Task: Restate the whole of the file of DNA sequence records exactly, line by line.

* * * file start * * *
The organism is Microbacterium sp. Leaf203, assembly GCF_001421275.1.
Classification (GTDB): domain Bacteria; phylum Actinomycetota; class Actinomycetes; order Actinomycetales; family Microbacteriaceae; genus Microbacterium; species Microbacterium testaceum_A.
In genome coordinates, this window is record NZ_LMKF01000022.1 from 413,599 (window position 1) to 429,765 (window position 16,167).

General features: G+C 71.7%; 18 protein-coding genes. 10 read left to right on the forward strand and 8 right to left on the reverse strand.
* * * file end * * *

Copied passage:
The organism is Microbacterium sp. Leaf203, assembly GCF_001421275.1.
Classification (GTDB): domain Bacteria; phylum Actinomycetota; class Actinomycetes; order Actinomycetales; family Microbacteriaceae; genus Microbacterium; species Microbacterium testaceum_A.
In genome coordinates, this window is record NZ_LMKF01000022.1 from 413,599 (window position 1) to 429,765 (window position 16,167).

General features: G+C 71.7%; 18 protein-coding genes. 10 read left to right on the forward strand and 8 right to left on the reverse strand.